What is it like being a black man living in a white man's world? I just finished reading one man's attempt at answering this question in the book "Makes Me Wanna Holler: A Young Black Man in America," written by Nathan McCall. It's a book that initially after reading the first few pages I almost put down and said it wasn't for me. Something told me to keep reading, keep pushing and I am happy that I did. Personally, I've always known I lived in a world and a country that didn't quite belong to me as most people believe. I grew up in a town of predominantly white people in Oakland, New Jersey. I attended a private university of mostly white people in Syracuse University in upstate New York. Then upon moving to Harlem, New York I went to work in corporate America, dominated by white people. What is it like being an ambitious black man in America that won't settle for anything, but the best? It's simple, it's a daily challenge.
There are few things that the author and I share in common with our lives and even more differences. He grew up in a predominantly black town in Virginia. He went on to attend Norfolk State College in Virginia, a predominantly black college. Then, after serving some time in jail for armed robbery he finished school and went on to lead a productive life in the newspaper business. Stark differences from my own life, and yet as I turned the pages and he matured I felt a strong connection in our on our view of the world. McCall was fortunate to make something of himself after prison and work hard to live in his future and not let his past define him. Yet, he learned time and time again there were a lot of folks who did not want him to succeed. There were coworkers that said he only had his job because of affirmative action. There were old childhood friends that wanted to pull him back to doing illegal things. There were even women who did not have his best interest at heart, but saw what he represented and gravitated towards that. These are some of the things that plague a lot of people every day, but in particular, something that black men think about every second of every day. Am I good enough? Did I work hard enough? Did I earn this?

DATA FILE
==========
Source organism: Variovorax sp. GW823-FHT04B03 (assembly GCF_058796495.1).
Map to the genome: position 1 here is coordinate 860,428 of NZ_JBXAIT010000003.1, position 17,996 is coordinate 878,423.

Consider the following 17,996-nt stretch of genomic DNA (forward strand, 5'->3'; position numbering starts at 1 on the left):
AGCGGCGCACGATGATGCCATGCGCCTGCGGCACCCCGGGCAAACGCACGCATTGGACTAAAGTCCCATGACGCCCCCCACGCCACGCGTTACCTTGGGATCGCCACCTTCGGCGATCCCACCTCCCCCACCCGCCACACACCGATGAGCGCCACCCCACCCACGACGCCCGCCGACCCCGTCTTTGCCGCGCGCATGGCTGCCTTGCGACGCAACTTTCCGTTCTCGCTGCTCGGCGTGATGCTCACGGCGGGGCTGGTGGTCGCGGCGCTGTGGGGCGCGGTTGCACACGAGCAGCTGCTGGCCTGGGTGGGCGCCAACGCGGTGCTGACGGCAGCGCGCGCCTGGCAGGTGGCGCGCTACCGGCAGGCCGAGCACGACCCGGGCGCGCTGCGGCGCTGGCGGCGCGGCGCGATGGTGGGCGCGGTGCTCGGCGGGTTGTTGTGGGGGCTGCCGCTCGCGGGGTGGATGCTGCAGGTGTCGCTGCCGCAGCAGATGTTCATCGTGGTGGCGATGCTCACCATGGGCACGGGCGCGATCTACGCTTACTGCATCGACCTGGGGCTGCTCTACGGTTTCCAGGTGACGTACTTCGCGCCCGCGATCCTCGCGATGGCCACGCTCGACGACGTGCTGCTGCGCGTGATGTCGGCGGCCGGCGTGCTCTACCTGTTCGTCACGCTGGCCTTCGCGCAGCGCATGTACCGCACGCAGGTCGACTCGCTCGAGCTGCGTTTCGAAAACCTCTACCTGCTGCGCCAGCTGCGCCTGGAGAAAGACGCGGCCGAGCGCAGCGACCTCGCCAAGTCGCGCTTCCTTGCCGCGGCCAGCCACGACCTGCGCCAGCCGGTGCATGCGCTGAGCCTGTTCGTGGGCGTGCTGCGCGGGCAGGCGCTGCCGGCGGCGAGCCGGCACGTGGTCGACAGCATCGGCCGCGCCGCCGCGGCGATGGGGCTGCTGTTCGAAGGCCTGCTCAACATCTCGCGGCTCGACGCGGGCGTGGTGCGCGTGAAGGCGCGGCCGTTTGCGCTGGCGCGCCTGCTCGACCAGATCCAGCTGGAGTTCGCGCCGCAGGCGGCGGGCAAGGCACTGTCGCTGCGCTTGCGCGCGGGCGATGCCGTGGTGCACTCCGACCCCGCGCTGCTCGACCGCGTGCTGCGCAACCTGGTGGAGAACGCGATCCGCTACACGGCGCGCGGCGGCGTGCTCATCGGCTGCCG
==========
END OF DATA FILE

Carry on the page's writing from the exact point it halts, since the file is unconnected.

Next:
This book told the life of McCall through the highs and the lows. It was a transparent view of one man's experiences and a personal diary of what a lot of black men go through, but rarely express. I gained so much from reading each page. From shared awkward experiences in the workplace articulated through the text to personal feelings of self-doubt to understanding when it's time to let some friends grow, it's all real and it's actually okay to experience and grow from.
It's not easy living each day to the fullest, but no one said being great was supposed to be easy. Understanding who you are and where you come from and the sacrifices made before you help shape your own future. It's important for individuals to take accountability for their own lives, but it's even more important for each and every person to understand nationalities and backgrounds that they don't live every day. We are taught white America our entire lives growing up. There is small amounts of time spent on people of color, but is our history any less significant? Were we invisible or were we working just as hard to pull ourselves up? I never thought about this until reading this book, but there is such a heavy burden on others to learn about the things not taught in school. Be better and challenge yourself to get to know others who are not like you. Get to know their experiences good and bad. Get to know things that they struggle with on a daily basis, and there is no doubt there are shared experiences between all of us.
It's not easy being a black man in a white mans world, but I kind of like it that way. Each day I have something to prove to no one else but myself. I am worthy, I am great and I am going to live the life I've always dreamed about.